The COVID-19 pandemic continues to play havoc with holidays, social activities, and “normal” events – and Halloween 2020 was no different.
In North Haven, the recreation department was forced to cancel its usual Halloween events – a trunk-or-treat night at the high school and a party at the Mildred A. Wakeley Recreation Center. Both have become Halloween traditions.
“It was probably late August or early September when we realized we couldn’t pull them off,” said Andy DelVecchio, the town’s assistant recreation director. “We put our heads together ... my boss, Mike Freda the first selectman, the police and fire chiefs, and came up with a response.”
It was decided to hold a Halloween drive thru and goody bag giveaway in place of North Haven’s usual offerings. The event was held last Saturday – Halloween morning and afternoon – and it drew a crowd. One-hundred-fifty cars cruised through the Wakeley Center’s driveway, picking up a goody bag for every costumed child riding along.
“It’s a fabulous idea, especially since the kids can’t really go out this year,” said Nicole Riordan, whose daughter Khalina took home one of the 325 goody bags that were handed out. Riordan said she and Khalina usually go to trunk-or-treat at the high school.
“This was the safest thing we could do,” DelVecchio said. “The cars come through and we hand out a bag of candy to each child in the car. Based on CDC and state guidelines this was probably the safest way to go and the least amount of contact.”
DelVecchio credits his five full-time staff members and countless volunteers for making the drive-thru a success.
“The thing about this town is that everyone comes together,” he said. “Everyone chips in. We have great support from CERT (Community Emergency Response Team), fire, police, and the Lions and Rotary clubs. Our first selectman, Mike Freda, is here. He comes to the Halloween events every year as Spider-Man.”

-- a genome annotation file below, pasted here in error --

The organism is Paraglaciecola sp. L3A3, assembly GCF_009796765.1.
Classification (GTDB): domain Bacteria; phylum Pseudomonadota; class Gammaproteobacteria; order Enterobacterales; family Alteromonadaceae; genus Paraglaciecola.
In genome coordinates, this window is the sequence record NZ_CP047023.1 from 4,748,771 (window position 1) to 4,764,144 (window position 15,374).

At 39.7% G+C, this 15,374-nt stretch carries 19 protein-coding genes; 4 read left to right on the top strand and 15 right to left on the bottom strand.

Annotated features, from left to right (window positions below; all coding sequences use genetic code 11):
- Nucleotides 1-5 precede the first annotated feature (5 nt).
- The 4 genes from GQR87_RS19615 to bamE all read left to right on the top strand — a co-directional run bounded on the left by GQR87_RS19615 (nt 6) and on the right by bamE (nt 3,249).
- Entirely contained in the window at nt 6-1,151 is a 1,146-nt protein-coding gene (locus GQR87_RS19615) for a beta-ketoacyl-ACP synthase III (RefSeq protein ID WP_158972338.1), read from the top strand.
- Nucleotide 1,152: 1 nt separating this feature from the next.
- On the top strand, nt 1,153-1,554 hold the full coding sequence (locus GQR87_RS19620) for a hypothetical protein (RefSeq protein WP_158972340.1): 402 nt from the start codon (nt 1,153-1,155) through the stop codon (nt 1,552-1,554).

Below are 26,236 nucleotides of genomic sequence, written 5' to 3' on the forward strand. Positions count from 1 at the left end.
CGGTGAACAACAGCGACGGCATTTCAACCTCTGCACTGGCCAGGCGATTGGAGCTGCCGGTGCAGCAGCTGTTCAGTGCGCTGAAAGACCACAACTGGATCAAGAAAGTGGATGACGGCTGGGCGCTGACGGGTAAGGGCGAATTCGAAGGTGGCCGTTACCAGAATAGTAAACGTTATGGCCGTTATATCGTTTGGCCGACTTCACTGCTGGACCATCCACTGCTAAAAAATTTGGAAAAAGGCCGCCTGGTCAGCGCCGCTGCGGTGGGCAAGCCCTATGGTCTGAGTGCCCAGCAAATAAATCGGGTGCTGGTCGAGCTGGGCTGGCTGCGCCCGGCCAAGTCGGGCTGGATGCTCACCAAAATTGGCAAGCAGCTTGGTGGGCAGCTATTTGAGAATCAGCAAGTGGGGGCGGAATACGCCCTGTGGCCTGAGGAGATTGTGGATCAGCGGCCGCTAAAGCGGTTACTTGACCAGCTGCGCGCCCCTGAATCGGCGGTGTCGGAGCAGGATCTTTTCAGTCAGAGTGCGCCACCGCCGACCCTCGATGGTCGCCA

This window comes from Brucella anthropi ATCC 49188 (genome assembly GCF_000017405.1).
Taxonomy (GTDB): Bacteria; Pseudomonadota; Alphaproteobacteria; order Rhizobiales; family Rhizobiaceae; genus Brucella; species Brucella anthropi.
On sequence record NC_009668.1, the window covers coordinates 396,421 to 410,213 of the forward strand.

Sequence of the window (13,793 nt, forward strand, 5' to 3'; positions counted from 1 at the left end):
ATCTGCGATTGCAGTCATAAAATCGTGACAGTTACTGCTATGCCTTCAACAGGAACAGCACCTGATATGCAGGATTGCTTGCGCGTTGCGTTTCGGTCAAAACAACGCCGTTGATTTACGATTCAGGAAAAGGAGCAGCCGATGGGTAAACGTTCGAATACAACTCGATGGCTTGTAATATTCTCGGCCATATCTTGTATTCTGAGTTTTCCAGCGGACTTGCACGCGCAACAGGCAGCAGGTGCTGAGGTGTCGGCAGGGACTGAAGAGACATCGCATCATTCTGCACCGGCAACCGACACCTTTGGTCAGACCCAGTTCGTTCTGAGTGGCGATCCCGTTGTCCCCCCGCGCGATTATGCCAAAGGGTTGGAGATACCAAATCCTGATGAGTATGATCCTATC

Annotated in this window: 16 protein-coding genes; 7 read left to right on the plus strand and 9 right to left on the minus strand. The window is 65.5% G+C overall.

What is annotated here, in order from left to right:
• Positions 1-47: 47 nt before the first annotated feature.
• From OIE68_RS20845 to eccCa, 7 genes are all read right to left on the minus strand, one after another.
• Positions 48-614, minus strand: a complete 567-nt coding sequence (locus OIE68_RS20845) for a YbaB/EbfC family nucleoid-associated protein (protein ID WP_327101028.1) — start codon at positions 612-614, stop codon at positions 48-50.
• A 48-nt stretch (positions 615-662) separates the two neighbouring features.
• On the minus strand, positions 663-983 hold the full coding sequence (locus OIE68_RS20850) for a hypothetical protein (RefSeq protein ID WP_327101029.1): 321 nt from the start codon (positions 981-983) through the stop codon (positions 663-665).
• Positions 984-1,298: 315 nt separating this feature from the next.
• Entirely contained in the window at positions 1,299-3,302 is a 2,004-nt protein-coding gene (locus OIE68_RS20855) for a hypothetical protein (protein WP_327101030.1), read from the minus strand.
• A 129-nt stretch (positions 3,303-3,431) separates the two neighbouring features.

DelVecchio also gave credit to Scott Morrow, senior pastor at North Haven Congregational Church, who volunteered use of the church parking lot so traffic for the drive-thru would not clog Washington and Church streets.
“That was one of our and the police chief’s biggest concerns,” DelVecchio said.
In an odd coincidence, the annual trunk-or-treat event at North Haven High School was also born out of necessity. It was a response to the cancellation of Halloween in 2011 due to widespread power outages caused by a freak early-season snow storm.
"It's a nice event if you are from a neighborhood where you can't trick or treat," DelVecchio said. "People decorate their trunk and see their friends and kids come to a safe, well-lit area.
"We started doing it earlier so darkness wasn't an issue. Last year we had a couple hundred cars. You come in and do it and nobody leaves until it's over, so there's no cross-traffic. The Knights of Columbus help us out ... a lot of community people get involved."
And while the drive-thru was a great success, there's hope for a return to trunk-or-treat – and some normalcy –in 2021.